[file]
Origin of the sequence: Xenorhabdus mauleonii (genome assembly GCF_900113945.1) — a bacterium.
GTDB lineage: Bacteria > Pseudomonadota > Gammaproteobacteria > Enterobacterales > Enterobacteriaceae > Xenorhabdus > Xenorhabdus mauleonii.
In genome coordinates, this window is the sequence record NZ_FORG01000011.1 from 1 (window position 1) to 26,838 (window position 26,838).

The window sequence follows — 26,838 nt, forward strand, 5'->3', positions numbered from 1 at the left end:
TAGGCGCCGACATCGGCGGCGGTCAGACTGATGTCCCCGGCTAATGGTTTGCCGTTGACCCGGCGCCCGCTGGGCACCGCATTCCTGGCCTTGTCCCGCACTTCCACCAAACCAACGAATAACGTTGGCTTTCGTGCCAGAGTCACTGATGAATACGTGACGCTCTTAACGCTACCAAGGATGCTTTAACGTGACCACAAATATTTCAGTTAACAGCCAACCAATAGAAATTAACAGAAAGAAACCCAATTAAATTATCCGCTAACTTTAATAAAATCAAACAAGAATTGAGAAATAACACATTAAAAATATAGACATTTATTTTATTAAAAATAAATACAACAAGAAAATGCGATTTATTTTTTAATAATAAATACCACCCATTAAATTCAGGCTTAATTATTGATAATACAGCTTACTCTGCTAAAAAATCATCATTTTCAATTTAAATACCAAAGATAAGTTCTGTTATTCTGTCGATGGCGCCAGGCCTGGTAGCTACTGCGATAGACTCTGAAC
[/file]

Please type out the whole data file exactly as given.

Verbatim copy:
Origin of the sequence: Xenorhabdus mauleonii (genome assembly GCF_900113945.1) — a bacterium.
GTDB lineage: Bacteria > Pseudomonadota > Gammaproteobacteria > Enterobacterales > Enterobacteriaceae > Xenorhabdus > Xenorhabdus mauleonii.
In genome coordinates, this window is the sequence record NZ_FORG01000011.1 from 1 (window position 1) to 26,838 (window position 26,838).

The window sequence follows — 26,838 nt, forward strand, 5'->3', positions numbered from 1 at the left end:
TAGGCGCCGACATCGGCGGCGGTCAGACTGATGTCCCCGGCTAATGGTTTGCCGTTGACCCGGCGCCCGCTGGGCACCGCATTCCTGGCCTTGTCCCGCACTTCCACCAAACCAACGAATAACGTTGGCTTTCGTGCCAGAGTCACTGATGAATACGTGACGCTCTTAACGCTACCAAGGATGCTTTAACGTGACCACAAATATTTCAGTTAACAGCCAACCAATAGAAATTAACAGAAAGAAACCCAATTAAATTATCCGCTAACTTTAATAAAATCAAACAAGAATTGAGAAATAACACATTAAAAATATAGACATTTATTTTATTAAAAATAAATACAACAAGAAAATGCGATTTATTTTTTAATAATAAATACCACCCATTAAATTCAGGCTTAATTATTGATAATACAGCTTACTCTGCTAAAAAATCATCATTTTCAATTTAAATACCAAAGATAAGTTCTGTTATTCTGTCGATGGCGCCAGGCCTGGTAGCTACTGCGATAGACTCTGAAC